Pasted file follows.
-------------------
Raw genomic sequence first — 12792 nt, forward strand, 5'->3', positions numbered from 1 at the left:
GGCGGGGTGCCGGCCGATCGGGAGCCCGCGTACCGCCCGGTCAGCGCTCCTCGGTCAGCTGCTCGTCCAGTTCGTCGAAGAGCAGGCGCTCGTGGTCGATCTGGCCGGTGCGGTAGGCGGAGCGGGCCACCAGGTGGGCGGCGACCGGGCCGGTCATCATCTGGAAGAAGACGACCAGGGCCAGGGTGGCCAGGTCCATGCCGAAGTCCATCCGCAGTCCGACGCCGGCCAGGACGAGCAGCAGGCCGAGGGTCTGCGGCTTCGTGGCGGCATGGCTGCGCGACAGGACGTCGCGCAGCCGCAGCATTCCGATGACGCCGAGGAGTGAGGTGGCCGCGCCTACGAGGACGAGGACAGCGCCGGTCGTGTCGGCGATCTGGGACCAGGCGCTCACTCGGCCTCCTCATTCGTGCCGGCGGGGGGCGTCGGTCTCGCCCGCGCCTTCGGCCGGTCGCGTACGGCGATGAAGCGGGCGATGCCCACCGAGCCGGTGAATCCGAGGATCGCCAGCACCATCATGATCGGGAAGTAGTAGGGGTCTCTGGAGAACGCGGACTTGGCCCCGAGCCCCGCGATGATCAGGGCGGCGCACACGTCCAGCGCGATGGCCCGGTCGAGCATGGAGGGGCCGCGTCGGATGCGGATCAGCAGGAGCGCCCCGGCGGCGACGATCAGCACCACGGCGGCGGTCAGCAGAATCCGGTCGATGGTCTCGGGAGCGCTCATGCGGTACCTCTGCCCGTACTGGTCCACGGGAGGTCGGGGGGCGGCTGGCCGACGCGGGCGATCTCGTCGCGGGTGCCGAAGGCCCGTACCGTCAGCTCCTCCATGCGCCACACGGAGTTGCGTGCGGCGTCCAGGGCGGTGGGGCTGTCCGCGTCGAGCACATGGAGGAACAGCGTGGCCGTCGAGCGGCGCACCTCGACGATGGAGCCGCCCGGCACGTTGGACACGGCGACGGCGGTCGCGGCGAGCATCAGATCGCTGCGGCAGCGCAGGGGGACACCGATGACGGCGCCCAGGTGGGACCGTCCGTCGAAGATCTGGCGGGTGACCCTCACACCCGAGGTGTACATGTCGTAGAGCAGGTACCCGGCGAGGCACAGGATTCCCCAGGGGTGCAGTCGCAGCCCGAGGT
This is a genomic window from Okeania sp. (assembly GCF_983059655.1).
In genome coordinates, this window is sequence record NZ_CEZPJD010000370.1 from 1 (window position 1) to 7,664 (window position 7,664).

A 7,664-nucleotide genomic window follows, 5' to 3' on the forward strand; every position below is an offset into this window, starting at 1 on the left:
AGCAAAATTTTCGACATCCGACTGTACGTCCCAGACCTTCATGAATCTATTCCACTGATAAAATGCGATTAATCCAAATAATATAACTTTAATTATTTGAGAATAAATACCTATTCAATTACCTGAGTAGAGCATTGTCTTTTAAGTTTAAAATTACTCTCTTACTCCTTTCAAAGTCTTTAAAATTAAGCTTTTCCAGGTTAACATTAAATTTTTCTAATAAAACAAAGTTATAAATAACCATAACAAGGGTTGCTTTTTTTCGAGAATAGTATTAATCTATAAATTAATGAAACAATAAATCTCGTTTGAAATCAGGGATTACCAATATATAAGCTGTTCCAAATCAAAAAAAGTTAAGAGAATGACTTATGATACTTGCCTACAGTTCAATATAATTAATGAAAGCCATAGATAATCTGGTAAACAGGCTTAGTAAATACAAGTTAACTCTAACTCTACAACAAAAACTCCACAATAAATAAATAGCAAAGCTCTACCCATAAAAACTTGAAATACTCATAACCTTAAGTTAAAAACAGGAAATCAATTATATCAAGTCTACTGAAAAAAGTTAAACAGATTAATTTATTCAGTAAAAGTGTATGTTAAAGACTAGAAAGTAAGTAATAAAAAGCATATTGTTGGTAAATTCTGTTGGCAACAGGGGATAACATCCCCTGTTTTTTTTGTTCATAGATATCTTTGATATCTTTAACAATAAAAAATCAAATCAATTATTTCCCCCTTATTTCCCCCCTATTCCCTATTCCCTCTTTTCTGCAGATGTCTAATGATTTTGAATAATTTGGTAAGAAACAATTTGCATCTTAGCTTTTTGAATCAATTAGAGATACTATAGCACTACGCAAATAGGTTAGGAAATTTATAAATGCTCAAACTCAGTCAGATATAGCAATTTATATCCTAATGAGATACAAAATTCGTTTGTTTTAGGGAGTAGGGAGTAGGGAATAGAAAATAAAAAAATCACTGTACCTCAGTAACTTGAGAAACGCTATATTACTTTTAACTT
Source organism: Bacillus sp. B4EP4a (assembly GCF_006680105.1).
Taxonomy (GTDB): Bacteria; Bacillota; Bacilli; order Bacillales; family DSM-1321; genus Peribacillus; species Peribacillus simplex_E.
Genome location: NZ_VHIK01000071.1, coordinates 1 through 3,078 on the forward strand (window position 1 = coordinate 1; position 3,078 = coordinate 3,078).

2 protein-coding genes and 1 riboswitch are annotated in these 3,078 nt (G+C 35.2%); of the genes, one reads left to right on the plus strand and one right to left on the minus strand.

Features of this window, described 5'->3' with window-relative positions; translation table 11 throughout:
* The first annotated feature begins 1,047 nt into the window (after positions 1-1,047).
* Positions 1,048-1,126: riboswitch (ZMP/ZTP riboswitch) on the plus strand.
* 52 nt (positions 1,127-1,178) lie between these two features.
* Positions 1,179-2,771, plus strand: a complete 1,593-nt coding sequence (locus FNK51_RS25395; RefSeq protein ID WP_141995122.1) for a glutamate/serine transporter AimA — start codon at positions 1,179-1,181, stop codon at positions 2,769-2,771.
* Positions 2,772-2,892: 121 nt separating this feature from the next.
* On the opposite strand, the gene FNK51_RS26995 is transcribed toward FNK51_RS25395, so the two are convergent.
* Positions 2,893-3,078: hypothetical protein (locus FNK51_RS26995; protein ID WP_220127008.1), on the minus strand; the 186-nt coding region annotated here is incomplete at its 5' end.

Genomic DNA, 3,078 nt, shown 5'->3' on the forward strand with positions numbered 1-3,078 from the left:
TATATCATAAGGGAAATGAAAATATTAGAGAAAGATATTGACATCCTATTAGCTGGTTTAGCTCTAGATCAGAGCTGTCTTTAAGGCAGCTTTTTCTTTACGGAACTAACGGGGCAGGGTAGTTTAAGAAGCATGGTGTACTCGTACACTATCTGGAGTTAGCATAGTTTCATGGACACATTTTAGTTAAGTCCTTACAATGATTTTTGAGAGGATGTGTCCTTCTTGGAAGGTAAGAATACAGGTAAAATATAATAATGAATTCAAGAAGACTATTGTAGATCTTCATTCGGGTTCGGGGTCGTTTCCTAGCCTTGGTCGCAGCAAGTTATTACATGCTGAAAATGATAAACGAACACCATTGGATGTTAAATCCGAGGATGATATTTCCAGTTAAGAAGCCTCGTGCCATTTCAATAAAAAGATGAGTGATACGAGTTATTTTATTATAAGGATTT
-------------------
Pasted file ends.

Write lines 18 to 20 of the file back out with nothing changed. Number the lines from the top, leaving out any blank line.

* Positions 2,893-3,078: hypothetical protein (locus FNK51_RS26995; protein ID WP_220127008.1), on the minus strand; the 186-nt coding region annotated here is incomplete at its 5' end.

Genomic DNA, 3,078 nt, shown 5'->3' on the forward strand with positions numbered 1-3,078 from the left:
TATATCATAAGGGAAATGAAAATATTAGAGAAAGATATTGACATCCTATTAGCTGGTTTAGCTCTAGATCAGAGCTGTCTTTAAGGCAGCTTTTTCTTTACGGAACTAACGGGGCAGGGTAGTTTAAGAAGCATGGTGTACTCGTACACTATCTGGAGTTAGCATAGTTTCATGGACACATTTTAGTTAAGTCCTTACAATGATTTTTGAGAGGATGTGTCCTTCTTGGAAGGTAAGAATACAGGTAAAATATAATAATGAATTCAAGAAGACTATTGTAGATCTTCATTCGGGTTCGGGGTCGTTTCCTAGCCTTGGTCGCAGCAAGTTATTACATGCTGAAAATGATAAACGAACACCATTGGATGTTAAATCCGAGGATGATATTTCCAGTTAAGAAGCCTCGTGCCATTTCAATAAAAAGATGAGTGATACGAGTTATTTTATTATAAGGATTT